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High Desert Museum, partners share ‘STEMex’ grant


How might experts’ use of storytelling impact rural families’ interactions during Science, Technology, Engineering and Math (STEM) activities? This is a core question that the High Desert Museum and its partners, Oregon State University – Cascades and the Deschutes Public Library, will research, thanks to the Institute of Museum and Library Services’ $250,000 STEMeX grant.

The newly awarded grant, announced Friday and one of only four nationwide, will examine how the processes of inquiry and problem solving are embedded in STEM-based education for children and families from diverse economic, social and cultural backgrounds, and with different levels of knowledge or understanding about STEM.

“Our long-term goal is to build the capacity for STEM learning in this region and support scientific literacy. STEM’s interdisciplinary approach aligns with the Museum’s mission and lessons from this project with help shape the museum and library fields about the integral role they play in their communities as educational program leaders and conveners.” said High Desert Museum Executive Director Dana Whitelaw.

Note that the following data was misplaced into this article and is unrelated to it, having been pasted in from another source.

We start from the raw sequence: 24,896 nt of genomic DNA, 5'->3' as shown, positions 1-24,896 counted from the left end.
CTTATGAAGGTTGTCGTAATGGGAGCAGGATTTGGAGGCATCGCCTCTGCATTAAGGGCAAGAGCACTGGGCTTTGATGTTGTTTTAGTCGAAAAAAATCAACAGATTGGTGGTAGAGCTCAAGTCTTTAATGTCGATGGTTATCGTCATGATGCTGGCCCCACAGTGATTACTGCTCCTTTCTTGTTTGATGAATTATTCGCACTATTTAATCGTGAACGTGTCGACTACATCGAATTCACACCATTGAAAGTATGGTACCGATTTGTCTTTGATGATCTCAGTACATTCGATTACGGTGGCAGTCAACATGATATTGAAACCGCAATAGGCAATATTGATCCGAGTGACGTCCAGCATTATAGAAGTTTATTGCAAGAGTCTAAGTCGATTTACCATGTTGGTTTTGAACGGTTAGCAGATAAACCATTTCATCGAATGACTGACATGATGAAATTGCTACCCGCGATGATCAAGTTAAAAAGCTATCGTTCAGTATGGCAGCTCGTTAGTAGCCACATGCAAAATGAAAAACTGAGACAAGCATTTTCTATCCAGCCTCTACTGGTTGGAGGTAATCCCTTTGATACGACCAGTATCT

“Museums and libraries are well positioned to blend STEM education with other disciplines like art and history into our public offerings,” Whitelaw said

The research team will work with High Desert Museum curators and biologists, university professors, librarians and other experts (the “eX” part of STEMeX) and families, to discover the most effective aspects of inquiry-based STEM practices.

Outcomes from this project will inform museums and libraries about the integral role they play in communities through supporting STEM learning ecosystems, and ultimately establishing connections between school, work place, community and the global economy.

The U.S. Bureau of Labor Statistics projects that, during the period from 2008-2018, employment in science and engineering occupations will grow by more than double, providing a robust job market for U.S. graduates.

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